This Is What Fukushima Looks Like Today

It’s been more than four years since the city of  Fukushima, Japan experienced a meltdown at it’s nuclear power plant that was the world’s worst since the 1986 meltdown in Chernobyl.  Arkadiusz Podniesinski is a Polish photographer that had the opportunity to visit the restricted zones outside of Fukushima to document what life looks like there now.  What he found was a mix of attempted recovery and frozen life.

 

Extensive cleaning efforts were still underway in some locations.

 

Crews were removing layers of contaminated soil as well as working on reconstructing toppled buildings.

 

An abandoned street in Namie, a town within the Fukushima exclusion zone.

 

The local primary school in Namie is located just 900 feet from the ocean!  It would have been an amazing place to attend school every day.

 

This is a view out of a school window.

 

This classroom was left untouched.

 

This gym looks near-pristine, save the collapsing floor.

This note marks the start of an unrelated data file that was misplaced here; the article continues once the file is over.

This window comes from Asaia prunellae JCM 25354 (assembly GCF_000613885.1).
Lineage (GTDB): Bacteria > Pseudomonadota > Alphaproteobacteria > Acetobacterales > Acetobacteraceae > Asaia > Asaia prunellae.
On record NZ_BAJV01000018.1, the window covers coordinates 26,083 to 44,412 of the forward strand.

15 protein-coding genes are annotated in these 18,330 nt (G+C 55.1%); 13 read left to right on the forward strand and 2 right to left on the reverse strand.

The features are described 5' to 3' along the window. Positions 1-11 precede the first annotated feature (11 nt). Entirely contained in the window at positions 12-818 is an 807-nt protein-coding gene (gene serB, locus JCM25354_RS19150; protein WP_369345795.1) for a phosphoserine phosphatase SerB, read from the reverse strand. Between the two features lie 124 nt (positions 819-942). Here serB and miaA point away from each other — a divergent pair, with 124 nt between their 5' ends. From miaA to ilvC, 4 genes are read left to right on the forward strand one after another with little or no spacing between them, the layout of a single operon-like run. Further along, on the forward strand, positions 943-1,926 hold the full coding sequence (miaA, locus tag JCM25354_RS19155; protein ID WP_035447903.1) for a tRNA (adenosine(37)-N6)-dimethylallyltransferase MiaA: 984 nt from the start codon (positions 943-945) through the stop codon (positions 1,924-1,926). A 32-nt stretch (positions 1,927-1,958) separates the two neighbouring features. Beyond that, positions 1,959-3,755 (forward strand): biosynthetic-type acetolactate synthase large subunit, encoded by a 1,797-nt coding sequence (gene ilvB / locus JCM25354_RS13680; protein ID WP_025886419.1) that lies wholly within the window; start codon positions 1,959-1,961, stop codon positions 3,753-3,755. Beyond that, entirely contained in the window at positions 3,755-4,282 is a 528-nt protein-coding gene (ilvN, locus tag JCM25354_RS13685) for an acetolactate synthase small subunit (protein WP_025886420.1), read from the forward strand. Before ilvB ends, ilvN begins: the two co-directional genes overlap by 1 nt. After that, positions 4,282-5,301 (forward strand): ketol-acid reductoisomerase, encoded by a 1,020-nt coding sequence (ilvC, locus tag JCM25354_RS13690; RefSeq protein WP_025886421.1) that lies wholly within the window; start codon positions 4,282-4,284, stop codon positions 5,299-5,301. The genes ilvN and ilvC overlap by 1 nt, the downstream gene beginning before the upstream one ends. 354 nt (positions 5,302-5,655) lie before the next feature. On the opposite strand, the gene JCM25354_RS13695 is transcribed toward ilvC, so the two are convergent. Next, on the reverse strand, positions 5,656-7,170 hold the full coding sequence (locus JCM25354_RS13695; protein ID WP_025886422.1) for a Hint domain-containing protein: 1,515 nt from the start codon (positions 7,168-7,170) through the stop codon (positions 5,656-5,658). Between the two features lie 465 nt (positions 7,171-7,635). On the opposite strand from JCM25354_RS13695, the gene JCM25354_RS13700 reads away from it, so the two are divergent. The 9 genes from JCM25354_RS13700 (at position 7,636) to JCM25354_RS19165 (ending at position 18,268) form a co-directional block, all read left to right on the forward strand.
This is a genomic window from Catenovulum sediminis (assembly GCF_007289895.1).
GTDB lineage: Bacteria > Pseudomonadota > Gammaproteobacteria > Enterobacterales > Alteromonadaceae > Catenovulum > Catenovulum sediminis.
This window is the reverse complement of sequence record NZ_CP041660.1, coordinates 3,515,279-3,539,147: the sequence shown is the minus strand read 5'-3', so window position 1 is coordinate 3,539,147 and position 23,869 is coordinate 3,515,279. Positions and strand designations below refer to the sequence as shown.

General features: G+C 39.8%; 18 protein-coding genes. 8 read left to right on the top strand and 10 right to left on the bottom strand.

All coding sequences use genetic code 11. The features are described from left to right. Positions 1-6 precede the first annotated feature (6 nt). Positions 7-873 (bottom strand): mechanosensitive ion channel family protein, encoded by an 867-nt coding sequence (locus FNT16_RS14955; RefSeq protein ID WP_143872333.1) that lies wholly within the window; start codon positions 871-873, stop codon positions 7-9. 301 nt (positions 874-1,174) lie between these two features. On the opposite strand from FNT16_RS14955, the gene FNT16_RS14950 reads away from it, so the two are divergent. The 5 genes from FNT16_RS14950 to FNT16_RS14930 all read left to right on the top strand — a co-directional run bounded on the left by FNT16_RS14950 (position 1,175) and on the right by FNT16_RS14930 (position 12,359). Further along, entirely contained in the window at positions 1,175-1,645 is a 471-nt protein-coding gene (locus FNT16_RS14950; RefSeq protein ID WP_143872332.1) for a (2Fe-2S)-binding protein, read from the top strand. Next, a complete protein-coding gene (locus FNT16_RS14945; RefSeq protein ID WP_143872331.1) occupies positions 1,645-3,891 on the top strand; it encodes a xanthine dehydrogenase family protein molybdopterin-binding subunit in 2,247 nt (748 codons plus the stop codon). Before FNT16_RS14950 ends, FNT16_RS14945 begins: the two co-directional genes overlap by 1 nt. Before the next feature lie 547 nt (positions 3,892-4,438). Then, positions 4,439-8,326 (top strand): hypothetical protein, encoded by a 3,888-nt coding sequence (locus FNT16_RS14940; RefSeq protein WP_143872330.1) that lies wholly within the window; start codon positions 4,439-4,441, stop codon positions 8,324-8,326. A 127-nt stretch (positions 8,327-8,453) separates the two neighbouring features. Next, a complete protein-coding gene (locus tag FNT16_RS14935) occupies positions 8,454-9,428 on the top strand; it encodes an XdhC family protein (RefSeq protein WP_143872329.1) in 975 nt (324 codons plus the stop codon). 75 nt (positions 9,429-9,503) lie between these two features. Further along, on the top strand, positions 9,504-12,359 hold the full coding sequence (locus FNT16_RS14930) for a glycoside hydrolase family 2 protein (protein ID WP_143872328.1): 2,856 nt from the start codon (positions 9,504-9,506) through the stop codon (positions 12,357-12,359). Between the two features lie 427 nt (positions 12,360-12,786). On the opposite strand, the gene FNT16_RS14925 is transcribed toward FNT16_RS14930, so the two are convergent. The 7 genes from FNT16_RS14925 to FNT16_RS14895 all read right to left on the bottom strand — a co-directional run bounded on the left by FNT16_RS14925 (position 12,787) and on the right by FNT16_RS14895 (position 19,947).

Cows and other livestock still live within the exclusion zone, although you may want to avoid the meat.

 

The street lights in Namie still continue to turn on every night, despite it being abandoned.

 

This is a street in Futaba, another town within the exclusion zone.

 

The doomed power plant, ground zero, can be seen across the water.

 

This line of abandoned cars is being overtaken by nature.

 

Colonel Sanders (Norm Macdonald?) still stands in this KFC.

 

 

People left this restaurant mid-meal, and the sauce remains behind the show it.

 

People did take the time to raid this liquor store.  I guess they figured that they would need it.

 

Terrifyingly-sized spider webs dominate this grocery store.

 

Every day in Fukushima around 7,000 workers help decommission the reactors. In heavy protective clothing, they carry out such tasks as collecting and storing contaminated water. The decommissioning work is expected to take up to 40 years to complete.  Decontamination plans are being executed for 105 cities, towns and villages affected by the accident.  The optimistic believe it to be an opportunity for Japan to right a wrong, while others simply feel it is a waste of resources.  Ultimately, only time will tell.

(H/T: creepybasement)

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